Tuesday, June 9, 2009

Retro Review: Z for Zachariah, Robert C. O'Brien

The thing I hate about writing reviews is not being able to discuss what happens in the end!

Okay, that doesn't always bother me, but in the case of Z for Zachariah it does. Because all I want to do right now is sit down with someone and say, "Oh my god, how about when blah took the blah blah," and for them to say, "I KNOW! What about when blah did blah--I soooo didn't see that coming."

But I don't want to ruin this book for you so I'll try and restrain myself.

Z for Zachariah (1975) by Robert C. O'Brien reads like a Judy Blume book, post-nuclear apocalypse. He also wrote Mrs Frisby and the Rats of Nimh, which sounds pretty naff but the bf tells me it's brilliant. Way smart rats, apparently.

Ann Burden is fifteen and the last person left alive on Earth--or so she thinks. She's sheltered from fallout in a valley somewhere on the east coast of America. (My US geography is pretty shaky but a local could probably work out exactly where. Boston was mentioned.) One day a man in a plastic suit comes to the valley. He's in his early thirties and seems normal enough from a distance. When he keels over from radiation sickness (the stupid man goes swimming in a stream before checking it with his Geiger counter) Ann nurses him back to health. Feverish for days, the man--Mr Loomis as Ann so old-fashionedly calls him--raves about someone called Edward. It seems Mr Loomis and Edward made the suit, it's the only one in the world, they both wanted it and now Edward is dead. Ann checks the suit and, sure enough, there are three patched-over bullet holes in the chest.

On page 100-101 of my 192-page edition, Ann realises that Mr Loomis has killed Edward, but she does "not know just how bad it is." She writes in her diary, "In a way it depends on what Edward was like." She reasons that if one was acting unreasonably, or dangerously, then the other might be justified in killing him--the suit, after all, offers the only protection available when moving around the wastelands.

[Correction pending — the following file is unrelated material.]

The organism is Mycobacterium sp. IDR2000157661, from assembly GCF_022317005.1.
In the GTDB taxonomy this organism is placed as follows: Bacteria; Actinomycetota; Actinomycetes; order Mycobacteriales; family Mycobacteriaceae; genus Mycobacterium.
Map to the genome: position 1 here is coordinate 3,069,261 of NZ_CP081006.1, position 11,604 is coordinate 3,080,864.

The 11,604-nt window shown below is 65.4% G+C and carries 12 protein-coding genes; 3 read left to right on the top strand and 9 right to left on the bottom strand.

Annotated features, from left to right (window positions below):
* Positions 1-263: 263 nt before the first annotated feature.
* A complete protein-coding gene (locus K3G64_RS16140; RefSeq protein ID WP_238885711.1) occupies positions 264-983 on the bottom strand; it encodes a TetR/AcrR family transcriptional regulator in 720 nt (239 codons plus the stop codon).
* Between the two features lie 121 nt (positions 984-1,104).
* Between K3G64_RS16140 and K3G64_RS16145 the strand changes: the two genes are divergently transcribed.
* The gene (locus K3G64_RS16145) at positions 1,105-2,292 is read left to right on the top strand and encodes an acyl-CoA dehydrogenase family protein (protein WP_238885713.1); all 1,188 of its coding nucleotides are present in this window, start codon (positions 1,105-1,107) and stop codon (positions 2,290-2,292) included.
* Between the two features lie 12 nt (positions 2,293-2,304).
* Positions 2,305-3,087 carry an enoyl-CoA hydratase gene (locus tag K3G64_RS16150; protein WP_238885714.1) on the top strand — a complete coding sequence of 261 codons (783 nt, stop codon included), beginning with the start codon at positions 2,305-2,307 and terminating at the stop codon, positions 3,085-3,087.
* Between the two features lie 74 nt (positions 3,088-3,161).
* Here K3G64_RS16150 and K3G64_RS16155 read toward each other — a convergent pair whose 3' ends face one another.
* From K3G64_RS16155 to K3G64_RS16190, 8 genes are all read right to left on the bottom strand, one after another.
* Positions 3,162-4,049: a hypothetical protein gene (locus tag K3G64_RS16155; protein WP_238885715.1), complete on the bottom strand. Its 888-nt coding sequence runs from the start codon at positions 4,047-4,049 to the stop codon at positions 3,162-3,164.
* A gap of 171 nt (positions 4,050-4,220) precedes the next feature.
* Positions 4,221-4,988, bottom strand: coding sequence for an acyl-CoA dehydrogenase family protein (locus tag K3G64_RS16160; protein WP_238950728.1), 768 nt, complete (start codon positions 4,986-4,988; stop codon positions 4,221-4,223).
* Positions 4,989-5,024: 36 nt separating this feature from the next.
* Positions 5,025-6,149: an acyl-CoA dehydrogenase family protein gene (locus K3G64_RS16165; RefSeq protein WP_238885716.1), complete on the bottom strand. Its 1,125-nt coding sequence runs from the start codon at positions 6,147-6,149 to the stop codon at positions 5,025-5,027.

Now, if I was an English teacher, the essay question I would pose is: "Do you agree with Ann? Discuss."

In fact, if you want to answer this question, whether you've read the book or not, please feel free below! If you have read the book try not to let later events influence your answer (or give anything away).

After that, things turn deliciously dark.

I read this book in a day and then watched The China Syndrome, so I'm all nucleared out for a wee while! But go to your library and get Z for Zachariah. It's a must for dystopian fans, especially those who like John Wyndham and Isobelle Carmody.

I'm now turning (again) to The Carbon Diaries 2015, another dystopian. I say again cos I had to review some other books and then mislaid it. But it's feeling rather bland and frivolous after Z for Zachariah. Shame.

Last of all, a shout-out to my three followers, Steph, Aimee and Neve. Hello followers! *waves* I can't tell you how happy it makes me to see you there, and know that I'm no longer talking into empty cyberspace :)


  1. It's a great book! I remember reading it during year 9... About six years ago. You've made me want to read it again!

  2. I am a huge fan of dystopian fiction, and I see that I MUST read this one ASAP!! Ordering now...

  3. This one sounds good, I can't believe I hadn't heard about it before. I have read the Mrs Frisby book, as a 'whole-class reader' aged 11. There was some eye-rolling when we were handed it, but actually it was a great story and well told.

    Personally, I agree with Ann (having not read the book). Except, that's probably how the person dropping the bomb felt.

  4. This is one fabulous book. Mr Loomis is one of those stick-with-you characters, and I really have a thing for short books with one setting but with a great sense of place.